I don't completely agree on what the guy from AED said to you on the the reason why the primary holes are drilled. Usually that is for engines that are so high up there in cam size that its normally for something that is not a street cruiser and does not spend much time with very little throttle opening.
I have always had to tune with thee secondary side being adjusted regardless if the front has holes or not. One time I had to drill holes but that was because I did not have a rich enough fuel curve on the idle circuit and had to open up the primary butterflies and secondary side too much and the mixture screws would not work.
After re calibrating my idle circuit by bigger idle feed restrictors and stuff I replaced the drilled butterflies and fixed the base plate back with new plates and the thing would then adjust and work like a charm. Just a lesson to be learned. In my opinion like Bogie said on the seconary side I always adjust the secondary side to allow the right amount of air in relation to keeping the front in the correct range needed for everything to function like it needs to be.
I also use a spacer for clearance issues especially using a double pumper with an edelbrock intake and the vacuum fitting hitting the fuel bowl in the rear. I With the intake you have I recommend going to a 4 hole spacer vs an open spacer as the open spacer will make a weaker signal on idle and also while cruising and cause all sorts of tuning headaches that you will compensate for and on a street engine that is used for mostly just driving around, the four hole spacer has always worked the best for me as it enhances the signal to the carb in most of my experiences with using a dual plane intake. Now the thing I don't like the air gap intake the most is the cut down divider.
I have had an issue some time back within the last two years but my brain is foggy on which build it was, and I was using the air gap intake and I had no problems with the air gap design of the lower runner and the air flow going through it vs the non air gap design intake but did have a lot of problems because of the cut down plenum and it causing the signal to not be as effective and cause fuel distribution issues with certain camshafts and making a worse situation and a lesser tune vs a regular dual plane intake where both sides are separated from each other.
The sharing of the signals getting shared with each side through the firing order and then being pulled back and forth and getting cut around the cut plenum in my opinion ( I can't describe it good enough in words) makes for an unstable signal at certain times on the bottom end and mid range and even using a four hole spacer still does no help in that instance. I swapped out to an Edelbrock rpm intake and even though I still had my issues on said build with the cam I had, just the taking out the air gap cut plenum out of the equation made a big change for the better in trying to get my problem figured out which I was unfortunately unable to get fixed because of another issue that has me needing to take my engine out and checked out by a machine shop for machining error somewhere.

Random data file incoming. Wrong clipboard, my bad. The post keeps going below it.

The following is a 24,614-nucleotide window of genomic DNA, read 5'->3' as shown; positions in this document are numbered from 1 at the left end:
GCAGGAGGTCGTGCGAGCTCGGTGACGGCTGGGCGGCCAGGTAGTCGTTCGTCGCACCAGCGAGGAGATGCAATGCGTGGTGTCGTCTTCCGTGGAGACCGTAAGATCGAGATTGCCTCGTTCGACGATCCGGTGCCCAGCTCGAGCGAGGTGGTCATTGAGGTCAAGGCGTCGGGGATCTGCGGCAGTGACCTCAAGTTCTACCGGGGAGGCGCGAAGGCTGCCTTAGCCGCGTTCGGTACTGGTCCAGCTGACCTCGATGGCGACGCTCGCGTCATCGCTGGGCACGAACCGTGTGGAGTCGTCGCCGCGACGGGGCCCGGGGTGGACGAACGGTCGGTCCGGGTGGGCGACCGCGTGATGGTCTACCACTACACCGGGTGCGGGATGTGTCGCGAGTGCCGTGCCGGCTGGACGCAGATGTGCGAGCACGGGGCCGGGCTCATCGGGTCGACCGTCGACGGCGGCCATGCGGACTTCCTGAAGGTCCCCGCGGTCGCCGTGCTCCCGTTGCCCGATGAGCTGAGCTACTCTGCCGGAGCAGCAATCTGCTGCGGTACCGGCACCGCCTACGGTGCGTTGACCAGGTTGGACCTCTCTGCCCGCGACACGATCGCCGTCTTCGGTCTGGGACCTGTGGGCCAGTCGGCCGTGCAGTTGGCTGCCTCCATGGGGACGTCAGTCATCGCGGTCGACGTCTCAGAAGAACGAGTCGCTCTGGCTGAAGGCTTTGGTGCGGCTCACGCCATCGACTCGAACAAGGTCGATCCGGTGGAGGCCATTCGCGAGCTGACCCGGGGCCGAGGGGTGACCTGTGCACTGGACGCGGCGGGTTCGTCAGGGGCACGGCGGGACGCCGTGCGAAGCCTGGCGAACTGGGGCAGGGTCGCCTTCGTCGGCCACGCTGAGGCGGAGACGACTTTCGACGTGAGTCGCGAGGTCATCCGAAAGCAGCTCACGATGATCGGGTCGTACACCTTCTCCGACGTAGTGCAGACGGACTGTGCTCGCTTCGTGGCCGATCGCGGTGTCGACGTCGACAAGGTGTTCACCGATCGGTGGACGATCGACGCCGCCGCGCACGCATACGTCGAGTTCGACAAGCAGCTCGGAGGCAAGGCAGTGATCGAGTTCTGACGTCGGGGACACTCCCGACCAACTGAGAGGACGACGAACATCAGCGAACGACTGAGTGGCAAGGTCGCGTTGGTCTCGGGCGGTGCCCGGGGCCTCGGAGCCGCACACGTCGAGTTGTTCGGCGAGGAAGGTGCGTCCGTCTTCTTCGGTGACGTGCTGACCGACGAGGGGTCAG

The edelbrock rpm air gap intake with cut plenum and a four hole spacer was worse then using an Edelbrock victor jr single plane intake and a four hole spacer combination on a previous build that was able to pull each style of intake off without effecting the performance and overall tune. In my opinion the cut down plenum is not worth the messing up the bottom end just to get a 3 horse power difference on the top end and maybe a 100 rpm difference in the overall curve of power being made. To me the edelbrock rpm air gap would be better with the plenum left alone and perform better that way.
To me in most cases the dual plane intake is better suited to keep the sides separate from each other in all situations and if you have to use an open spacer to get what you want overall on the upper end of things then going to a single plane intake is better off then using a modified dual plane intake and you will get better results overall but there is always take and give when going anything more then stock type builds.
If that was my carb I would be replacing the front butterflies with new plates with no holes in them and re adjust and tune things from there. To me those holes being there are just making things more complicated then they need to be with that cam. I ran the comp cam big mother thumper cam which has a massive 243/[email protected]
duration and only made 6 inches of vacuum in park and I did not have to drill holes in my carbs I used and one was a two corner idle and the other a four corner idle and I had my transfer slots on the front correct and the secondary side adjusted as needed and had a good idle required for what it was and no problems with fuel fouled and black plugs etc except the poor manors that comes with cams like those for just a daily driver type deal.